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Apple’s 2018 MacBook Pros stealthily fix ‘flexgate’ display borkage

Apple's 2018 MacBook Pros should be less susceptible to dodgy display connections

Apple’s 2018 MacBook Pros should be less susceptible to dodgy display connections

APPLE HAS QUIETLY fixed the so-called ‘flexgate’ problem in its MacBook Pro machines from 2016 onwards that caused uneven display lighting.

Cupertino solved the problem, which threw up unsightly stage-like lighting on the usually slick Retina display, by stealthily replacing the display cable in the latest MacBook Pro models.

Gadget wreckers iFixit noticed that Apple has added in a display cable that’s 2mm longer than the cable found in previous MacBook Pro models dating back to 2016 when Apple redesigned the MacBook Pros. As a result, there’s less strain put on the cable when the laptop’s lid is opened, thereby reducing the rate of failure over time.

It’s a pretty easy fix by the looks of it, but for an after-market fix the entire screen needed to be replaced to repair the cable. That meant a replacing a cheap $6 part turned into a $600 repair job.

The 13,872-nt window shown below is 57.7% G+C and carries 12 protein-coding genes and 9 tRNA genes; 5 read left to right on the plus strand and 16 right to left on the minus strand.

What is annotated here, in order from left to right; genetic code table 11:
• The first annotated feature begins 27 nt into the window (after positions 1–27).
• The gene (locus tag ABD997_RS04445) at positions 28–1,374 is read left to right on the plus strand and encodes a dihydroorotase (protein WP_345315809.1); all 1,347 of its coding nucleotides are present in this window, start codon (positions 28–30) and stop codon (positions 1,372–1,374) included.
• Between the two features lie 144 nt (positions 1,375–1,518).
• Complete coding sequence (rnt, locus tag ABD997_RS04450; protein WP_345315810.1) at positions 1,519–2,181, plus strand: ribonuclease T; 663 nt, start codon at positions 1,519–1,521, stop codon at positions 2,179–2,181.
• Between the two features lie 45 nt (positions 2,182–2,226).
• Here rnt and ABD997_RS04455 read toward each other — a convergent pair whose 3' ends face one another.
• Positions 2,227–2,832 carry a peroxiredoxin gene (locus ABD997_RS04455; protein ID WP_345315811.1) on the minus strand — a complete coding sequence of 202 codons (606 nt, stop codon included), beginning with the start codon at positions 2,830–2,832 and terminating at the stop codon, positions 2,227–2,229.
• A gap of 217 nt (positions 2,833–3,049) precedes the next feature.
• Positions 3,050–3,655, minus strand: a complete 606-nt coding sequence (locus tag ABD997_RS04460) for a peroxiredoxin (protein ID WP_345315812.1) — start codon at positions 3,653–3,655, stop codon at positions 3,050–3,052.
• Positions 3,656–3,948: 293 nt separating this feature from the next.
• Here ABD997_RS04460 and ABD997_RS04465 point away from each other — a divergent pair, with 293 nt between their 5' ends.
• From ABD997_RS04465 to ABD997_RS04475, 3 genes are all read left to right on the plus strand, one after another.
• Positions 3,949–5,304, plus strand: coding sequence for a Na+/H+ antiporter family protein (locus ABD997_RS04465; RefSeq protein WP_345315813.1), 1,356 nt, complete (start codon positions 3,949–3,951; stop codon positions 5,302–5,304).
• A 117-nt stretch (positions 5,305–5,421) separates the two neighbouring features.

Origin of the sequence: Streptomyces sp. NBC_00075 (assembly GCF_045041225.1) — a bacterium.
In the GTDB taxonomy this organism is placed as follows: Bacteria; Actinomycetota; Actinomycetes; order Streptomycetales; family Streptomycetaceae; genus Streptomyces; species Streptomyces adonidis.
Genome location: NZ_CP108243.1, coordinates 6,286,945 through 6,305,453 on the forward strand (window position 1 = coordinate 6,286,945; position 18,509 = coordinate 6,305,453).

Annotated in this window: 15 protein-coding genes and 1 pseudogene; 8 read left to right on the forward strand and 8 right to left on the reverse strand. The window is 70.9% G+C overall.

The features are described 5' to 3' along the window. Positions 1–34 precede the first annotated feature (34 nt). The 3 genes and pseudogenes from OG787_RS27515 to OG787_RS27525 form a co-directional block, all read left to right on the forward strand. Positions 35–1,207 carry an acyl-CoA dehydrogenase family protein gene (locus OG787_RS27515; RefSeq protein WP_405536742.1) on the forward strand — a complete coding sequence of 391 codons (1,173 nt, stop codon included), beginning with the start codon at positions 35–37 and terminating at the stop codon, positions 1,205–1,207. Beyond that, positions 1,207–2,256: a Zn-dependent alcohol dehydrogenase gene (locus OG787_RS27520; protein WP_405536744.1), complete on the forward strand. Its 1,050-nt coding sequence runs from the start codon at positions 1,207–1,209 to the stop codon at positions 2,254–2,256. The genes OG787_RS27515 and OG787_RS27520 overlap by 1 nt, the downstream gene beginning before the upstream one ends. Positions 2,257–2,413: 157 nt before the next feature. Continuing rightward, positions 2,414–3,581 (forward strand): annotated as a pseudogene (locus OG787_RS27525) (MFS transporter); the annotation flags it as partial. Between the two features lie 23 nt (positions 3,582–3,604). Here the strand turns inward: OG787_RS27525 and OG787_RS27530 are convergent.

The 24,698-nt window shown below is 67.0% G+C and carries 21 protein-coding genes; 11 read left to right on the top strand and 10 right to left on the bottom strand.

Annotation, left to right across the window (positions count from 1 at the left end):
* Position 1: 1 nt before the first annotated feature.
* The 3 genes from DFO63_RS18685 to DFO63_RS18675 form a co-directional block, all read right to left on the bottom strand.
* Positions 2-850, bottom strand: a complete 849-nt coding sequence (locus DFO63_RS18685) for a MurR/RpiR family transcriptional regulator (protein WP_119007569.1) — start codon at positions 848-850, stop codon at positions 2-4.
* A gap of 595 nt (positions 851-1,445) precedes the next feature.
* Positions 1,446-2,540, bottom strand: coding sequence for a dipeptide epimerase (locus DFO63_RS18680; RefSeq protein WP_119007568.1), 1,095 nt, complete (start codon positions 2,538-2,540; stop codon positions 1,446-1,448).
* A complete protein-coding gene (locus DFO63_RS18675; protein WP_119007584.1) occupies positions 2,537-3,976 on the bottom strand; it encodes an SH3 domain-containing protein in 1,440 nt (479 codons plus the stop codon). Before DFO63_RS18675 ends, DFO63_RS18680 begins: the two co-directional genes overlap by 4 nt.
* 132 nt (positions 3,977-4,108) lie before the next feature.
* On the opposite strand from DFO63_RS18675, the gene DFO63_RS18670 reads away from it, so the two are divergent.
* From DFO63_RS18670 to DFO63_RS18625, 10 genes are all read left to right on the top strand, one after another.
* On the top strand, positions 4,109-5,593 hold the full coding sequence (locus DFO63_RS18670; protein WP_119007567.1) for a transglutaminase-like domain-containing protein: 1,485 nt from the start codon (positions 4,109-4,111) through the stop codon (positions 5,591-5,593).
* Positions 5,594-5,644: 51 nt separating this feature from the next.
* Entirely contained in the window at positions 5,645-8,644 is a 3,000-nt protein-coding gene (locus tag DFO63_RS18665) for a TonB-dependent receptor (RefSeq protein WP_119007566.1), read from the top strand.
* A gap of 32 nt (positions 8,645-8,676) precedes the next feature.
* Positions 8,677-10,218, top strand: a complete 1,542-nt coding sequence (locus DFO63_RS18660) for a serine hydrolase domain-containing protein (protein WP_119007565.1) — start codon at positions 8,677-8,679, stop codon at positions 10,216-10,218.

As such, fixing the problem at the point of manufacture makes a lot more sense and removes the risk of making MacBook Pro users sick to their core when their display decides to look like it’s about to showcase a production of Phantom of the Opera.

There are some noteworthy points here. Firstly, Apple appears to have shunned a sip out of the mea culpa bottle and decided not to acknowledge flexgate at all, but fix the issue on the down-low.

Secondly, we’ve yet to hear that the fix completely removes the risk of the odd backlighting appearing. If it hasn’t, the core design of Apple’s 2016 MacBook Pros is still intact, meaning if a screen comes over a bit Palladium, then the Retina display will still need to be removed.

Thirdly, we’re not sure whether all MacBook Pro models from 2018 have the longer display cable in them, though iFixit reckons this could be the case.

All things considered, given Apple charges quite a price for its Mac machines, it’s confusing as to how such a flaw made it into the MacBook Pros in the first place. Where was Jony Ive and his overly-earnest waxing on design and materials, as surely he’d have spotted the problem…  the guy has a knighthood for goodness sake. µ

Further reading

Source : Inquirer

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